[...]
ONE OF LARRY KRAMER'S most persistent complaints was about the failure of The New York Times and Mayor Edward I. Koch to make it clear from the beginning that AIDS was a crisis-and a communicable disease that gay men needed to avoid. But considering the degree of hostility that gay leaders encountered when they tried to make these points, it's unlikely that anything Koch could have said would have done much to influence the behavior of gay men. Dan William, a prominent gay New York doctor, was denounced as a "monogamist ... stirring panic" just for suggesting that bathhouses should be required to post warning signs about the epidemic and the dangers of promiscuous sex. In 1982, according to Randy Shilts, "More gays were furious" at William "than at anybody in the Koch administration." Kramer's most famous piece about the epidemic, entitled "1,112 and Counting," was printed in the New York Native on March 14, 1983, and reprinted in many other gay newspapers across the country. "If this article doesn't scare the shit out of you, we're in real trouble," Kramer wrote. "Our continued existence as gay men upon the face of the earth is at stake. Unless we fight for our lives, we shall die." It was one of his most effective polemics, and it included his usual criticism of The New York Times for what he considered inadequate coverage of the epidemic. But Kramer's piece was actually published five weeks afteran extremely comprehensive, six-thousand-word analysis of the epidemic had been published in The New York Times Magazine. --Charles Kaiser. The Gay Metropolis: The Landmark History of Gay Life in America. Kindle Edition.
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andrew potter

Chris Smith, Baron Smith of Finsbury & Dorien Jabri

Christopher "Chris" Robert Smith, Baron Smith of Finsbury PC (born 24 July 1951) is a British politician; a former Member of Parliament (MP) and Cabinet Minister and a current peer. Although he is currently not aligned to any party, for the majority of his career he was a Labour Party member. He was one of the first openly gay British MPs, coming out in 1984, and in 2005, the first MP to acknowledge that he is HIV positive. In 2005, Smith and communications director Dorian Jabri (born 1957) sealed their love with a civil partnership ceremony. At then end of 2012 it came the news that Smith is no longer sharing his life with Jabri, whom he met in 1987 when Dorian joined a delegation to lobby MPs about Clause 28, which made it illegal for councils to promote homosexuality. Within months, the two men were living together and they bought a house in Islington, North London - Smith's constituency. Smith has told friends that their separation is entirely amicable and that it is 'just one of those things'.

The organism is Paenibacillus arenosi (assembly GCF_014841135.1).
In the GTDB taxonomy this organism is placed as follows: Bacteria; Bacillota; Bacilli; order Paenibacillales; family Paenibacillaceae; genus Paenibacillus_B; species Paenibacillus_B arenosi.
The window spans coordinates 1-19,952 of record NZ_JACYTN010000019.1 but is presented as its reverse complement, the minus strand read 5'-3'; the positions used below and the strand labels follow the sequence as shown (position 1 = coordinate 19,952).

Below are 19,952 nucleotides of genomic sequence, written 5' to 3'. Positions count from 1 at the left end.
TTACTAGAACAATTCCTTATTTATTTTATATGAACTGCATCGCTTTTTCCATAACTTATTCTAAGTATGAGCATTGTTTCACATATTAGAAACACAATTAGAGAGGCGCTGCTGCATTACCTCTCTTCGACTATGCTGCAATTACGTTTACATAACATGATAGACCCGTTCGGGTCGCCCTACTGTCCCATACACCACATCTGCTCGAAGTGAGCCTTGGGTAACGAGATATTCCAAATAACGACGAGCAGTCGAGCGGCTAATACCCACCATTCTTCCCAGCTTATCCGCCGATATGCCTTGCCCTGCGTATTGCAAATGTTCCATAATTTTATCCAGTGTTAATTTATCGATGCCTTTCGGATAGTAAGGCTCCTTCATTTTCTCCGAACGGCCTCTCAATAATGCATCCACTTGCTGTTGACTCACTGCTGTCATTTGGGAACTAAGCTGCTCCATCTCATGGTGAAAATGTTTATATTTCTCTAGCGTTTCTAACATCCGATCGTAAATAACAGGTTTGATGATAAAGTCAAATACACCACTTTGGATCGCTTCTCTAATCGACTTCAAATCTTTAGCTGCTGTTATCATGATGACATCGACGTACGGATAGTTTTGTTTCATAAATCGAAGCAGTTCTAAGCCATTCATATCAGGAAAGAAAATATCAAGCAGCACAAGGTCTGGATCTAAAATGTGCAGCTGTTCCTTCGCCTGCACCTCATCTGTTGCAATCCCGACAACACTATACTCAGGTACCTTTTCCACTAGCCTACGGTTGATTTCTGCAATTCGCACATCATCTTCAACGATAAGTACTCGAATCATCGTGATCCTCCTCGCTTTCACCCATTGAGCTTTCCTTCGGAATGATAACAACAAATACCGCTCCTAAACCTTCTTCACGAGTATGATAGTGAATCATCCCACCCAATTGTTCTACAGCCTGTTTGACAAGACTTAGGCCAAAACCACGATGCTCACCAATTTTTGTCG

Chris Smith was born in Barnet, London, and educated at George Watson's College in Edinburgh and Pembroke College, Cambridge, where he gained a first class honours degree in English and a PhD with a thesis on Coleridge and Wordsworth. He also attended Harvard University as a Kennedy Scholar, where he was president of the Cambridge Union Society.

He worked for a housing charity and became a councillor in the London Borough of Islington before narrowly winning the seat of Islington South & Finsbury at the 1983 General election, defeating George Cunningham. Cunningham stood against him a second time at the 1987 General election when Smith again defeated him.


Dorian Jabri and Chris Smith attend an after party on press night for the recruiting officer at a hospital club, London, England on 14th february 2012. (credit: dan wooller/wooller.com).
Chris Smith, Baron Smith of Finsbury is a British politician; a former Member of Parliament (MP) and a current peer. He was one of the first openly gay British MPs. In 2005, Smith and Dorian Jabri sealed their love with a civil partnership ceremony. At then end of 2012 it came the news that Smith is no longer sharing his life with Jabri, whom he met in 1987 when Dorian joined a delegation to lobby MPs about Clause 28. Smith has told friends that their separation is entirely amicable.


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Source: http://en.wikipedia.org/wiki/Chris_Smith,_Baron_Smith_of_Finsbury

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More Real Life Romances at my website: http://www.elisarolle.com/, My Ramblings/Real Life Romance


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andrew potter

Connie Kopelov & Phyllis Siegel (and all)

On July 24, 2011, The Big Apple said "I do" to a new era of gay rights and celebrated New York City's first same-sex weddings: Chelsea residents Phyllis Siegel (born 1934) and Connie Kopelov (born 1926) got hitched at the marriage bureau on Worth Street in Lower Manhattan at 9:02 a.m., setting off wedding bells across Gotham.